Of late, we have been getting more and more requests to help our clients set up a blog. There is no denying that blogs are quickly dominating the cyberspace; even the word “blog” itself became Merriam-Webster Online Dictionary‘s Word of the Year for year 2004. The word “blog” originated from two words, namely “web” and “log”. Putting them together yields “weblog”. These days “blog” is more commonly used.
The beauty of blogs is that it allows you to update your site much more easily. A blog publishing tool helps you to quickly update your contents, without the need for you to get your hands dirty fiddling with html codes all the time. Like conventional log books and diaries, blogs allow you to archive your older contents in chronological order. At any time you wish to view an older content, you can do so by browsing or simply searching the archives.
The Building Blocks of a Blog
Your archives are the ‘building blocks’ of your blog. Readers can easily tell if yours is new blog or an old blog from the date the first post was published. There is rarely a need for one to delete blog entries unless really necessary – for example, your blog has offensive contents and you run into some problems with the authorities.
Managing Your Site
As far as content management is concerned, rest assured that your site is in good hands. Various blog publishing software are available on the internet but they’re all similar in one way or another. WordPress, Movable Type, LiveJournal, Xanga and Blogspot are some examples. The booming of blogs was largely contributed by the emergence of free blog hosting providers such as Blogspot, Xanga and Blogdrive. However, free hosting usually means limited customization and personalization options, including having your own domain (such as http://www.<YourName>.com).
On the other hand, for those who want full control over their blog and those who wish to set up a corporate blog for example, a paid hosting is favorable. Corporate blogging is also quickly picking up pace because it provides a less-formal approach to delivering information and a unique reader-writer interaction. A reader who has something to add on to a particular blog entry can simply post a comment for it, if the comments feature is enabled.
To curb spam and unwanted comments, most blog publishing tools allow comment-moderation; whereby a comment is made viewable only after the blog owner has approved it. Also, it is a good practice to not reveal personal information on your blog, such as vehicle registration number, identification numbers and home addresses, because no matter how ‘private’ you claim your blog to be, it is always viewable to virtually anyone who has an internet access.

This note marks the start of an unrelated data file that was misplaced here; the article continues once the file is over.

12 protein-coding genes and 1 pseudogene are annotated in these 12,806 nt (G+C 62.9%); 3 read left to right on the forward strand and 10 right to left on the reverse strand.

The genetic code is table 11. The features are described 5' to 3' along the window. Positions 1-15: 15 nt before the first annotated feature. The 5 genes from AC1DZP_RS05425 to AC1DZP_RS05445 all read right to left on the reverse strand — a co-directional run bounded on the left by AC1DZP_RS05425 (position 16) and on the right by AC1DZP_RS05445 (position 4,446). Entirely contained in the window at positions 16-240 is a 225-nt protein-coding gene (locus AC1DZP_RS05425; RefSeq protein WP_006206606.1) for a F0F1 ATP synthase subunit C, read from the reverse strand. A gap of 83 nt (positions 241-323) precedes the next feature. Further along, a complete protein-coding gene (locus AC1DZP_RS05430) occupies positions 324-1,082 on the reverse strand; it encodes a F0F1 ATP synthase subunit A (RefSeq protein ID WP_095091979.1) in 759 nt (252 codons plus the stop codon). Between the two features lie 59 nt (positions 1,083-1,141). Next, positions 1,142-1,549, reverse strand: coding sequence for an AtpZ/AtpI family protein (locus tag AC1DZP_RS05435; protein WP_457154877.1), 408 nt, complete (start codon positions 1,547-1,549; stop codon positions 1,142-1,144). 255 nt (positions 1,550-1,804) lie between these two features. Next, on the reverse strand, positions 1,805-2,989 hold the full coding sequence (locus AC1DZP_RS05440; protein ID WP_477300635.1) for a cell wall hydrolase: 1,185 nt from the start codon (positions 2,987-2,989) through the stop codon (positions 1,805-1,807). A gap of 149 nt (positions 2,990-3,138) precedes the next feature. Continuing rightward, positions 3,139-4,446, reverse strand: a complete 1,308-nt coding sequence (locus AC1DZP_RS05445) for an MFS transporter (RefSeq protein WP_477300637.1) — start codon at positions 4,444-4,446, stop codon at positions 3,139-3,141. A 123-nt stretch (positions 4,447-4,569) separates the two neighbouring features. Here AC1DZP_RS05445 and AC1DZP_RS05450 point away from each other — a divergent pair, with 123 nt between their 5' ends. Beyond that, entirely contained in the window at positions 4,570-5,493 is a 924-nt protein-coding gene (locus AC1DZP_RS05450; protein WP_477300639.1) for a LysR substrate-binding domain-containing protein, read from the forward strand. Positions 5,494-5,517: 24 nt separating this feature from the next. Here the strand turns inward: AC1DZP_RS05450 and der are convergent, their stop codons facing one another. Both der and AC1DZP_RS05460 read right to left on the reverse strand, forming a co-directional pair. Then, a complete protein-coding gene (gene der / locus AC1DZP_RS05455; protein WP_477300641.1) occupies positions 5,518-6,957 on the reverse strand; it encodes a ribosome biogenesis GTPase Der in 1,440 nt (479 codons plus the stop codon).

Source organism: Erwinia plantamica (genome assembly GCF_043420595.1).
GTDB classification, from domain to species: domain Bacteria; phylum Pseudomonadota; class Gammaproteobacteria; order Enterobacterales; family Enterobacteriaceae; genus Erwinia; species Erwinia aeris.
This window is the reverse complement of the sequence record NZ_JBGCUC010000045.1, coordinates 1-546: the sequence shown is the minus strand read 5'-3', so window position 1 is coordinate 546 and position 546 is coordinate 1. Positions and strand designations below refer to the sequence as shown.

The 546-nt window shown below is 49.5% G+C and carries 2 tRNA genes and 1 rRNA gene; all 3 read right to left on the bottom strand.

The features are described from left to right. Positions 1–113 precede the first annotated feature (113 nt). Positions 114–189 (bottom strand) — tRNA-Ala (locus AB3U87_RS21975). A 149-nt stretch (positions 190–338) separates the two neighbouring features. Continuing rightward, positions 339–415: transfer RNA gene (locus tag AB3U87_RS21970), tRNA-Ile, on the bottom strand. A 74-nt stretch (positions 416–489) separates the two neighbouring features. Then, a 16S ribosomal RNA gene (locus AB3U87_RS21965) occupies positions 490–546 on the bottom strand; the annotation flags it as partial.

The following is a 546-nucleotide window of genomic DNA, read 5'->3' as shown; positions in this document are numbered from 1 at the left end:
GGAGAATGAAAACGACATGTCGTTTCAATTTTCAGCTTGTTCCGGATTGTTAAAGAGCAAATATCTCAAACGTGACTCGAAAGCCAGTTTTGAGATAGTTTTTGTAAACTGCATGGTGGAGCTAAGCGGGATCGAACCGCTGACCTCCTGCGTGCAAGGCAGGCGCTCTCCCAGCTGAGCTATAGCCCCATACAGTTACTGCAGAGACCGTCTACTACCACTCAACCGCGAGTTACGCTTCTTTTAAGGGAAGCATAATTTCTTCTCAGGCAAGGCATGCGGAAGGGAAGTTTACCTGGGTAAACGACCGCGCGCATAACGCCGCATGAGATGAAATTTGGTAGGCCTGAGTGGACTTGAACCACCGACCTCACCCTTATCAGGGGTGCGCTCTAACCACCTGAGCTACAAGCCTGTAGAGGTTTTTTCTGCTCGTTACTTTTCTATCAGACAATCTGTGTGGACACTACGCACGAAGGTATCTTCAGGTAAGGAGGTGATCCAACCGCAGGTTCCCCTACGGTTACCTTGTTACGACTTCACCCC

Readership and Frequency of Updates
A blog comes ‘alive’ only if you maintain it well. By this, I mean your contents should be up-to-date. It is fairly easy to know if a blog has been ‘abandoned’ from the main page. The main page is where the latest blog entry appears and if even the latest entry was posted say, 6 months ago, then the blog is as good as ‘dead’. This is certainly not desirable if you’re trying to attract readership.
‘Frequency of Update’ refers to how often you update your blog. Some blogs are updated daily, some twice daily, and some once weekly. You may not actually need to adhere to a fixed period. However, note that a low frequency of update may result in a decline in readership. On the other hand, too high a frequency could result in the latest entries not having sufficient ‘airtime’. Readers seek information that is new, up-to-date and relevant to them. Fulfilling this criteria coupled with a friendly interface can help build and sustain your readership base.
Bloggers are often likened to journalists. That said, however, information and first-hand news provided by bloggers usually go unfiltered. More people are turning to blogs for latest news but how far are they true? Spreading rumours and lies is deemed inethical. Articles and contents taken from other sources should be rightfully attributed, and credited. Copying others’ work without properly attributing the work to the original author is considered plagiarism, and should be avoided. The least you could do is include a hyperlink to the source from which the content was taken.
Blogging offers you the convenience of publishing your contents without much fuss, and even allows readers to comment on your entries. It does not take a rocket scientist to maintain a blog site either; all you’ve got to do is write your heart out and be heard. Sounds convincing? Hop onto the bandwagon today and experience for yourself the power of blogs!
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